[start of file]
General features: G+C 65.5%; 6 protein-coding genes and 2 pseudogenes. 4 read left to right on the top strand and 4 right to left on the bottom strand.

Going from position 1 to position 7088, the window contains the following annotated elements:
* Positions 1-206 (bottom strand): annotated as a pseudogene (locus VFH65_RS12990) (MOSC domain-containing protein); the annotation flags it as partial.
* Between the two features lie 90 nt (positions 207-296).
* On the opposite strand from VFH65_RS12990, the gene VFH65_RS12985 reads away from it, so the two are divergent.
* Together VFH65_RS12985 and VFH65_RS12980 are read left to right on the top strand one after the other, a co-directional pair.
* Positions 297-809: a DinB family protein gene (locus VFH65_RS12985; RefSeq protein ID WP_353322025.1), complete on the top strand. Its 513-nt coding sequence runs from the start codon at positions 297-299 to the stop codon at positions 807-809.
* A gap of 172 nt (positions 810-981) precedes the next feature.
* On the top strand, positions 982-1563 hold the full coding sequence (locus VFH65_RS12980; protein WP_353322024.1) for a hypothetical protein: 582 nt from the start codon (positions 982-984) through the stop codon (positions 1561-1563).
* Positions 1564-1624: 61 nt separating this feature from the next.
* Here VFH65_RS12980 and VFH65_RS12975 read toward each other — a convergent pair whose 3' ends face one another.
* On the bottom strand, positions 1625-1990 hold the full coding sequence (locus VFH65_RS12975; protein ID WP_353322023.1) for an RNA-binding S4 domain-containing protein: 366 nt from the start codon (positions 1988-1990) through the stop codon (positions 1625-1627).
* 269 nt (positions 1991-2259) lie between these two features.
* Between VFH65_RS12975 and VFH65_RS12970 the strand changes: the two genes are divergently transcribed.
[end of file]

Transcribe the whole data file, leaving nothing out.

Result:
General features: G+C 65.5%; 6 protein-coding genes and 2 pseudogenes. 4 read left to right on the top strand and 4 right to left on the bottom strand.

Going from position 1 to position 7088, the window contains the following annotated elements:
* Positions 1-206 (bottom strand): annotated as a pseudogene (locus VFH65_RS12990) (MOSC domain-containing protein); the annotation flags it as partial.
* Between the two features lie 90 nt (positions 207-296).
* On the opposite strand from VFH65_RS12990, the gene VFH65_RS12985 reads away from it, so the two are divergent.
* Together VFH65_RS12985 and VFH65_RS12980 are read left to right on the top strand one after the other, a co-directional pair.
* Positions 297-809: a DinB family protein gene (locus VFH65_RS12985; RefSeq protein ID WP_353322025.1), complete on the top strand. Its 513-nt coding sequence runs from the start codon at positions 297-299 to the stop codon at positions 807-809.
* A gap of 172 nt (positions 810-981) precedes the next feature.
* On the top strand, positions 982-1563 hold the full coding sequence (locus VFH65_RS12980; protein WP_353322024.1) for a hypothetical protein: 582 nt from the start codon (positions 982-984) through the stop codon (positions 1561-1563).
* Positions 1564-1624: 61 nt separating this feature from the next.
* Here VFH65_RS12980 and VFH65_RS12975 read toward each other — a convergent pair whose 3' ends face one another.
* On the bottom strand, positions 1625-1990 hold the full coding sequence (locus VFH65_RS12975; protein ID WP_353322023.1) for an RNA-binding S4 domain-containing protein: 366 nt from the start codon (positions 1988-1990) through the stop codon (positions 1625-1627).
* 269 nt (positions 1991-2259) lie between these two features.
* Between VFH65_RS12975 and VFH65_RS12970 the strand changes: the two genes are divergently transcribed.